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Japanese automaker says diesel cars already testing in North America
Mazda is examining whether or not to bring diesel powered cars to North America. Seita Kanai, the company’s R&D boss, recently told Automotive News that diesel Mazdas are already being tested in the U.S.
With certain emissions regulations standing in the way, the biggest holdup that Mazda faces is if it can make a concrete business case for the cars. “As an engineer, ideally I would want to introduce diesels, but I am not sure if it makes a business case,” said Kanai, commenting that the company would need to sell as many as 10,000 units to reach profitability. With strict emission regulations on the way, however, loss-making diesels may be a clever way for the automaker to meet CAFE standards and avoid government penalties.
Roughly a year ago Mazda announced that instead of going the hybrid route it was going to look into diesels while improving the efficiency of its gasoline powered vehicles. This week the company displayed several of those new technologies and recently announced it would begin looking into hybrid technology.
One of the engines featured in Tokyo was a new 2.2-liter turbo diesel motor that is expected to deliver a 50 percent fuel-economy improvement over the current engine, which gets 31.4 mpg (average) in the CX-7 diesel (pictured above).
With Mazda’s hybrid program still in its infancy, diesels may be used in the interim. If Mazda were to start selling diesels in North America they would be the only Japanese automaker to do so. Currently Volkswagen (a long time proponent of diesels) is expanding its diesel offerings in North America with considerable success.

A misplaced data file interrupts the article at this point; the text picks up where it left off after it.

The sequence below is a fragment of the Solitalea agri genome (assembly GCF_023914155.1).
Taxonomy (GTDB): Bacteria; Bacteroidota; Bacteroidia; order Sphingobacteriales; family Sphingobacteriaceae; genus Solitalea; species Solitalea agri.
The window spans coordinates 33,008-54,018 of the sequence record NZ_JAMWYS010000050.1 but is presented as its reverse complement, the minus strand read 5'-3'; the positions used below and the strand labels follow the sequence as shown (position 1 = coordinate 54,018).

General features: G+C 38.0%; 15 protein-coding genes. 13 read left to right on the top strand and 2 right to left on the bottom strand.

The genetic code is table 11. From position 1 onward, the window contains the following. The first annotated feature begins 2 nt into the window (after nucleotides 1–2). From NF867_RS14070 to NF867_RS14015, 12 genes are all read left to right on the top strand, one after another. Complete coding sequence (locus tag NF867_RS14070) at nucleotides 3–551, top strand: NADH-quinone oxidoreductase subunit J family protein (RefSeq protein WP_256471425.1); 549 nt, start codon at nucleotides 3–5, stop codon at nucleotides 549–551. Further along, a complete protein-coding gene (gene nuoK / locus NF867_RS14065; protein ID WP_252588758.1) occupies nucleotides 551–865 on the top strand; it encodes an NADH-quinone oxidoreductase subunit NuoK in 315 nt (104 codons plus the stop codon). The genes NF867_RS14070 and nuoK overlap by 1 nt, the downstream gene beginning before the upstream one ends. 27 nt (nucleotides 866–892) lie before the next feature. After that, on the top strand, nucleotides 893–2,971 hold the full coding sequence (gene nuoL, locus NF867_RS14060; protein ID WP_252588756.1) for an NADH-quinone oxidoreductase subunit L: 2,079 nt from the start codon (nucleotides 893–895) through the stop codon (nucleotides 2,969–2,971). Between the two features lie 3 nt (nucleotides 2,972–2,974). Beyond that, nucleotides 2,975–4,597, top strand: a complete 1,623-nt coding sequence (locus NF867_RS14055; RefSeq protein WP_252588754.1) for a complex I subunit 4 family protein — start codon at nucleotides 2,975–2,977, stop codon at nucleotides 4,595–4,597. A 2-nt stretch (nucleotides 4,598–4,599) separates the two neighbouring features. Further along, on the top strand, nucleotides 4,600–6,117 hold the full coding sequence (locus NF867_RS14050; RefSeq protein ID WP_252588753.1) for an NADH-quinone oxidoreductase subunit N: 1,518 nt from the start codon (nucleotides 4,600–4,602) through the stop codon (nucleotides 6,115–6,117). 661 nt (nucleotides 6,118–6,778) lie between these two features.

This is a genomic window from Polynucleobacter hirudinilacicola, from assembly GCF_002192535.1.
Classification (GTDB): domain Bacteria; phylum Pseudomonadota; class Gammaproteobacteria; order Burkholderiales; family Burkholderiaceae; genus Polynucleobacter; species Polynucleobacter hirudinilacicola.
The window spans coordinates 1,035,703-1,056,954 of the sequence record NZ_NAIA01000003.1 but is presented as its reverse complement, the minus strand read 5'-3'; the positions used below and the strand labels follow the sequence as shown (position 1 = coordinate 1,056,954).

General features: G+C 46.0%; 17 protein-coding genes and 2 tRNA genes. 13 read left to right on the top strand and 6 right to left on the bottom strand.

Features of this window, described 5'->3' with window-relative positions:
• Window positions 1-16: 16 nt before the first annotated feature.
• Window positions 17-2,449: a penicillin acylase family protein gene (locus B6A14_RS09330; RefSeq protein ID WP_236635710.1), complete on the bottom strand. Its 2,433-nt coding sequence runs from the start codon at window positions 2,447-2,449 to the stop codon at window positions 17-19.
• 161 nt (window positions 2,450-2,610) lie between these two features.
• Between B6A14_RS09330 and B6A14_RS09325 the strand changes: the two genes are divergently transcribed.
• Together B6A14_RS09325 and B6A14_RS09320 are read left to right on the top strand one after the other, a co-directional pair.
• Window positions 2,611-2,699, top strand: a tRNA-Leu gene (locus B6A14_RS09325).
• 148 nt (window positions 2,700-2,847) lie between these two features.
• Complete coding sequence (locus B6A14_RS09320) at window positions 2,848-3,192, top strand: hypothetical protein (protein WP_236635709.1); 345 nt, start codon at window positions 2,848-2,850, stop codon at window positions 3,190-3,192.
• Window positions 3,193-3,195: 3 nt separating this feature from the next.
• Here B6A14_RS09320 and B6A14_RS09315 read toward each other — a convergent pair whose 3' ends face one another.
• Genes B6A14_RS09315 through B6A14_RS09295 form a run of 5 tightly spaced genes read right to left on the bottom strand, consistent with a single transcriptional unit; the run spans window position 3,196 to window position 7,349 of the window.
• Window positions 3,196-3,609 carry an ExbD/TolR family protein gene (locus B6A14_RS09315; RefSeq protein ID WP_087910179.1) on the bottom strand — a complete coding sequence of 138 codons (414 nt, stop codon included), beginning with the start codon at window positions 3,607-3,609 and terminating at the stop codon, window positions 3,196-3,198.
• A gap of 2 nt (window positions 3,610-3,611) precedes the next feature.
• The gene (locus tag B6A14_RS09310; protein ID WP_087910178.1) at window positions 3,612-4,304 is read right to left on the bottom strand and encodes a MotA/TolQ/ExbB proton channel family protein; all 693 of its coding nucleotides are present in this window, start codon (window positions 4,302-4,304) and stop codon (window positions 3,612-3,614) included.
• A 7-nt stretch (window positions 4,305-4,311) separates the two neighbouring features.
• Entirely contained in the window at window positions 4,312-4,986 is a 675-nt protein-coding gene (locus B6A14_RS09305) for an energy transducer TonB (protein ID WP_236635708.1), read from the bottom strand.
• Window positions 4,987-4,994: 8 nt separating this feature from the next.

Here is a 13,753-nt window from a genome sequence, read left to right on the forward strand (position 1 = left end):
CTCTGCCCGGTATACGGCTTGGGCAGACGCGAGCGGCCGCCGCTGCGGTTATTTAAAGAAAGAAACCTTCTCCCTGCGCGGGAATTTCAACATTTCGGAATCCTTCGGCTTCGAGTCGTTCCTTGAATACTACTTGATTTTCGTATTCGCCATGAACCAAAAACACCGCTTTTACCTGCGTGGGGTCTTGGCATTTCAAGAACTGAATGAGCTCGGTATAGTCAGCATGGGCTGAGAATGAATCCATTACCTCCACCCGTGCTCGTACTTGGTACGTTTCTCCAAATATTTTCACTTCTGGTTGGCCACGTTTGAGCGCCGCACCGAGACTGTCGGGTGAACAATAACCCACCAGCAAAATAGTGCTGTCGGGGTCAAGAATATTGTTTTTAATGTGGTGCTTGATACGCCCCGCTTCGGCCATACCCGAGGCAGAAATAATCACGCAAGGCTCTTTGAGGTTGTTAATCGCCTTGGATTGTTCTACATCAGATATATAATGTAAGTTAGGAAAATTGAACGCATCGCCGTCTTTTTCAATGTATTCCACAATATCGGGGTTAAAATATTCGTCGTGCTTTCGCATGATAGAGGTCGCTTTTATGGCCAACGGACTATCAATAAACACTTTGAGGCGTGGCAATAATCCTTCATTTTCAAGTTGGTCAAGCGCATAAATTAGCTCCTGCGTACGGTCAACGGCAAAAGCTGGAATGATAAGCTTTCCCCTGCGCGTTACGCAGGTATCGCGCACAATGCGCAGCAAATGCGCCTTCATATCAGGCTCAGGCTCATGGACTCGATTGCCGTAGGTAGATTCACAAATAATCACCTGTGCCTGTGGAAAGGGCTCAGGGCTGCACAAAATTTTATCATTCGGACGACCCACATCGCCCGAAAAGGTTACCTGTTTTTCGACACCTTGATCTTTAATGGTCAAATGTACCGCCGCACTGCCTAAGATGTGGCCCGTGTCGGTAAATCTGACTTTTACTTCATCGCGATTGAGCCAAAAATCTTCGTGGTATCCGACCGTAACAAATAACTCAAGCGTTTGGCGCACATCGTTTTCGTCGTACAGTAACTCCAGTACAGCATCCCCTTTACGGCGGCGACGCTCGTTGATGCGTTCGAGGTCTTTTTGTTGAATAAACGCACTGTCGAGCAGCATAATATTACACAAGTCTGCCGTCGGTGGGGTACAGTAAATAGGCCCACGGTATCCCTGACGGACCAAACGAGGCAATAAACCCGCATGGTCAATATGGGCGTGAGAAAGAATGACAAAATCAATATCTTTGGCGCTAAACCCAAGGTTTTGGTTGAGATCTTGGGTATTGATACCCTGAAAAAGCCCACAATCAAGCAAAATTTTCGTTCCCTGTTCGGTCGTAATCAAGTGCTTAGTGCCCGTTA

Even if the diesel plan does go ahead, it is not clear if Mazda intends to sell diesel versions of its SUVs or if it would follow in VW’s footsteps and offer fuel-miser versions of cars like the Mazda3 or the upcoming Mazda2.
[Source: Automotive News via LeftLaneNews]
Mazda recently unveiled a diesel version of its CX-7 SUV at the Geneva Auto Show and the company has announced it is looking to expand its diesel offerings with new smaller engines aimed at hybrid competitors.
Mazda’s head of research and development has announced that the automaker will tread a different path than its Japanese counterparts, looking to a future in diesel cars rather than hybrid ones.
Engineers at the company are currently working on a 2.0-liter diesel engine that would be as fuel-efficient as a 660cc gasoline engine or a similarly powerful hybrid car. The added bonus is that it would be significantly cheaper to produce and that cost savings would be passed on to consumers – who currently pay a premium for hybrid models.
One major reason for the cost savings is a new single-nanotechnology catalyst Mazda is working on, which requires significantly less precious metals in its construction. Another cost-savings measure is a new diesel particulate filter that would eliminate the need for costly exhaust treatment systems.
“We believe that improving today’s conventional engines at a low cost is the most effective way to get fuel-efficient cars to proliferate,” R&D boss Seita Kanai told reporters.
Mazda intends to bring such a diesel engine to market by 2011, although it is not clear if the engine would be in a new model and if that model would be available worldwide.
In addition, Mazda plans to increase the fuel-economy of its fleet by 30 by 2015.
At the Geneva Auto Show earlier this month Mazda took the wraps off a turbo-diesel CX-7. Using a 2.2-liter powerplant, this new engine produces 171hp at 3500 rpm and 295 ft-lbs of torque at 2000 rpm. It also gets a combined fuel economy rating of 31.4 mpg.
Future Mazda plans to increase fuel-economy also include advancements in automatic transmission technology (like the company’s new Start/Stop system) and an overall reduction in vehicle weight.
Kanai said that models released in 2011 or after will weigh roughly 220 lbs less than current models, with a further similar reduction in weight happening in 2016.
GALLERY: Mazda CX-7 Diesel